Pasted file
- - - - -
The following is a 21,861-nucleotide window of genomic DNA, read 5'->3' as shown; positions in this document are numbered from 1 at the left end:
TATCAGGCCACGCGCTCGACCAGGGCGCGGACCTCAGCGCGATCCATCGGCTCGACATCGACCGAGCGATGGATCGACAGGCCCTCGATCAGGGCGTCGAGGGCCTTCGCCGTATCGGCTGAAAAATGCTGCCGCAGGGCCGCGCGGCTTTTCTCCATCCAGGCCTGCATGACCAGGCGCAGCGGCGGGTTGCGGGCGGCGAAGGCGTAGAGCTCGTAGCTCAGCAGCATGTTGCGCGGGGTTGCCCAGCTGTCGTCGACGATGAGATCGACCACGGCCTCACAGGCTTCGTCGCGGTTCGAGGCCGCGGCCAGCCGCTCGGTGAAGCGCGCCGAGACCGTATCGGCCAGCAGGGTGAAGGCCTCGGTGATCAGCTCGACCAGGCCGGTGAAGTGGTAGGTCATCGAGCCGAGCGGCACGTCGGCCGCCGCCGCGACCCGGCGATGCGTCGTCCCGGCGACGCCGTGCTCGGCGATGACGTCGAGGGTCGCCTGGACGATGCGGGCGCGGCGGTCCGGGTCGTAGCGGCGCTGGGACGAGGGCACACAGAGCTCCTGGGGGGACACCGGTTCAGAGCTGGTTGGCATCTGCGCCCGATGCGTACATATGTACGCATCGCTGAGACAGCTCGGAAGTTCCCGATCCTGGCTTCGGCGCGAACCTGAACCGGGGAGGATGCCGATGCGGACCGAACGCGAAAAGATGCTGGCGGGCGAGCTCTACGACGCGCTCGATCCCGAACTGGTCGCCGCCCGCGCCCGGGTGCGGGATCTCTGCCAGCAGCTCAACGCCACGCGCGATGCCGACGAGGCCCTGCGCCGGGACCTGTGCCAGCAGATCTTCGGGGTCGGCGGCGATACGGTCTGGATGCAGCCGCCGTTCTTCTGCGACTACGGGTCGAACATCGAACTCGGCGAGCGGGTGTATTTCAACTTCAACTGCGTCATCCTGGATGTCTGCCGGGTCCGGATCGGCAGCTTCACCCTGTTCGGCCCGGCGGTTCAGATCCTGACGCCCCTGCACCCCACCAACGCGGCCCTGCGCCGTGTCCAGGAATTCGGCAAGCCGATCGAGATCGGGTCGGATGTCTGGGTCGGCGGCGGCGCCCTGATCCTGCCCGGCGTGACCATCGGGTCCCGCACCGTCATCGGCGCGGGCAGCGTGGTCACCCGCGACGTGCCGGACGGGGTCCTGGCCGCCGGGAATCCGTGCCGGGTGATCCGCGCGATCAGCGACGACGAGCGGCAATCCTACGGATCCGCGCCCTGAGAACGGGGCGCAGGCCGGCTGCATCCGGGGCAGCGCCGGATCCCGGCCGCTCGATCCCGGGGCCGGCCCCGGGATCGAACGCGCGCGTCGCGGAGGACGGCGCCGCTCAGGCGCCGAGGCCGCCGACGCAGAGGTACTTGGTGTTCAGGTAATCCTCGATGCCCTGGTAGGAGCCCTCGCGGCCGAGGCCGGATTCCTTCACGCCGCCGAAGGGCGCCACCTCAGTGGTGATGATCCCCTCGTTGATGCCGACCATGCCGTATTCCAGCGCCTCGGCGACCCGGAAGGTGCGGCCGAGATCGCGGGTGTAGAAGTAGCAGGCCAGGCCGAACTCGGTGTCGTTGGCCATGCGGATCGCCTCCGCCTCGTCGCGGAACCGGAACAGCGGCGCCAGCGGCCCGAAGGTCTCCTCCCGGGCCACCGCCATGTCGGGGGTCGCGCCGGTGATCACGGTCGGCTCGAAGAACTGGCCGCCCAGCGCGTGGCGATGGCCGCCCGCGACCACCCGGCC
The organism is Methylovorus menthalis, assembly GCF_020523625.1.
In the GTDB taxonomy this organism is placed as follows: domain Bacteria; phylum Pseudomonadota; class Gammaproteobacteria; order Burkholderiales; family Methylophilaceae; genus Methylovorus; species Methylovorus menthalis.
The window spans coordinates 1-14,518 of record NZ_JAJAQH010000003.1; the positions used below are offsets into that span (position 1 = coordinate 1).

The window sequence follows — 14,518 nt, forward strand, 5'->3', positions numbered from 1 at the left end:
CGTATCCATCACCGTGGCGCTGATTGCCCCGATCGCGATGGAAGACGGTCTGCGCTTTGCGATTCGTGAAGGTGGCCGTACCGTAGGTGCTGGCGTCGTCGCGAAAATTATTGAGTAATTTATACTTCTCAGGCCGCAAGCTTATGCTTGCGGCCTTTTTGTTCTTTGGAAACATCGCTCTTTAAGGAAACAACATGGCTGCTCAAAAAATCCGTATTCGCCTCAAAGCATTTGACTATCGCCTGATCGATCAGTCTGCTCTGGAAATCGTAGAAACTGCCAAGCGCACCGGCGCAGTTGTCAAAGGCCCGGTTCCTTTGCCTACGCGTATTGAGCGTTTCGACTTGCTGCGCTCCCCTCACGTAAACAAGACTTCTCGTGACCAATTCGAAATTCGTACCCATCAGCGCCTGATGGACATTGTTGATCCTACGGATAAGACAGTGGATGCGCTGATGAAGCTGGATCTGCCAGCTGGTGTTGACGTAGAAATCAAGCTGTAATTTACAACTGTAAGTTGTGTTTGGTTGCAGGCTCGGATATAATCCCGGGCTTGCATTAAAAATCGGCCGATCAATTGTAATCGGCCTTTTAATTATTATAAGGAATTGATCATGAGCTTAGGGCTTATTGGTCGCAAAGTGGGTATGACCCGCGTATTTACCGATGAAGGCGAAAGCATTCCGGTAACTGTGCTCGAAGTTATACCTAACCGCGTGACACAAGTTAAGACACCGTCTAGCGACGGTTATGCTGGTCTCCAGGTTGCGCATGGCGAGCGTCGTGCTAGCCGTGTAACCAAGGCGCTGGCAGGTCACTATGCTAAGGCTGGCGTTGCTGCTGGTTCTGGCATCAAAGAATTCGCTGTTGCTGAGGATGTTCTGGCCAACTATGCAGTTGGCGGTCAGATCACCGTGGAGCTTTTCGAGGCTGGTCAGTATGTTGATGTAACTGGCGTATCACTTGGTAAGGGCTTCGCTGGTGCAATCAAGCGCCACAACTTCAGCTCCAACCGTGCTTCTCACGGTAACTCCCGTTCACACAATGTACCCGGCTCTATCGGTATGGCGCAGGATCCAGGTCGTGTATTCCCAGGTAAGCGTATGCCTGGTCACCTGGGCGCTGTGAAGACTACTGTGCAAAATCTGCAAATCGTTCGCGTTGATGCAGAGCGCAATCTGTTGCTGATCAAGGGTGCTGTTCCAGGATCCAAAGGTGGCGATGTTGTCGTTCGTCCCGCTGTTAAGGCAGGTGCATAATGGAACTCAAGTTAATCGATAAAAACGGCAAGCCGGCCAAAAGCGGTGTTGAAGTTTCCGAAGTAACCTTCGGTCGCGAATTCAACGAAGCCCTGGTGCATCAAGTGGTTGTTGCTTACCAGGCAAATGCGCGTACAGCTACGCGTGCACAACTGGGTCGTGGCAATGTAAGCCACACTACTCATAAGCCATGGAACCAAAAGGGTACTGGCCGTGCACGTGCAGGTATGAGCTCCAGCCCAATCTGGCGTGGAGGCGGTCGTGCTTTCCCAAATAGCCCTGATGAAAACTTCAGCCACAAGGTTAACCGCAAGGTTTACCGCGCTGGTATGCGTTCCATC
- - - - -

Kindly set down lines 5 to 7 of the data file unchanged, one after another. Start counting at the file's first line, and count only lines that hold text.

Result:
The window spans coordinates 1-14,518 of record NZ_JAJAQH010000003.1; the positions used below are offsets into that span (position 1 = coordinate 1).

The window sequence follows — 14,518 nt, forward strand, 5'->3', positions numbered from 1 at the left end:
CGTATCCATCACCGTGGCGCTGATTGCCCCGATCGCGATGGAAGACGGTCTGCGCTTTGCGATTCGTGAAGGTGGCCGTACCGTAGGTGCTGGCGTCGTCGCGAAAATTATTGAGTAATTTATACTTCTCAGGCCGCAAGCTTATGCTTGCGGCCTTTTTGTTCTTTGGAAACATCGCTCTTTAAGGAAACAACATGGCTGCTCAAAAAATCCGTATTCGCCTCAAAGCATTTGACTATCGCCTGATCGATCAGTCTGCTCTGGAAATCGTAGAAACTGCCAAGCGCACCGGCGCAGTTGTCAAAGGCCCGGTTCCTTTGCCTACGCGTATTGAGCGTTTCGACTTGCTGCGCTCCCCTCACGTAAACAAGACTTCTCGTGACCAATTCGAAATTCGTACCCATCAGCGCCTGATGGACATTGTTGATCCTACGGATAAGACAGTGGATGCGCTGATGAAGCTGGATCTGCCAGCTGGTGTTGACGTAGAAATCAAGCTGTAATTTACAACTGTAAGTTGTGTTTGGTTGCAGGCTCGGATATAATCCCGGGCTTGCATTAAAAATCGGCCGATCAATTGTAATCGGCCTTTTAATTATTATAAGGAATTGATCATGAGCTTAGGGCTTATTGGTCGCAAAGTGGGTATGACCCGCGTATTTACCGATGAAGGCGAAAGCATTCCGGTAACTGTGCTCGAAGTTATACCTAACCGCGTGACACAAGTTAAGACACCGTCTAGCGACGGTTATGCTGGTCTCCAGGTTGCGCATGGCGAGCGTCGTGCTAGCCGTGTAACCAAGGCGCTGGCAGGTCACTATGCTAAGGCTGGCGTTGCTGCTGGTTCTGGCATCAAAGAATTCGCTGTTGCTGAGGATGTTCTGGCCAACTATGCAGTTGGCGGTCAGATCACCGTGGAGCTTTTCGAGGCTGGTCAGTATGTTGATGTAACTGGCGTATCACTTGGTAAGGGCTTCGCTGGTGCAATCAAGCGCCACAACTTCAGCTCCAACCGTGCTTCTCACGGTAACTCCCGTTCACACAATGTACCCGGCTCTATCGGTATGGCGCAGGATCCAGGTCGTGTATTCCCAGGTAAGCGTATGCCTGGTCACCTGGGCGCTGTGAAGACTACTGTGCAAAATCTGCAAATCGTTCGCGTTGATGCAGAGCGCAATCTGTTGCTGATCAAGGGTGCTGTTCCAGGATCCAAAGGTGGCGATGTTGTCGTTCGTCCCGCTGTTAAGGCAGGTGCATAATGGAACTCAAGTTAATCGATAAAAACGGCAAGCCGGCCAAAAGCGGTGTTGAAGTTTCCGAAGTAACCTTCGGTCGCGAATTCAACGAAGCCCTGGTGCATCAAGTGGTTGTTGCTTACCAGGCAAATGCGCGTACAGCTACGCGTGCACAACTGGGTCGTGGCAATGTAAGCCACACTACTCATAAGCCATGGAACCAAAAGGGTACTGGCCGTGCACGTGCAGGTATGAGCTCCAGCCCAATCTGGCGTGGAGGCGGTCGTGCTTTCCCAAATAGCCCTGATGAAAACTTCAGCCACAAGGTTAACCGCAAGGTTTACCGCGCTGGTATGCGTTCCATC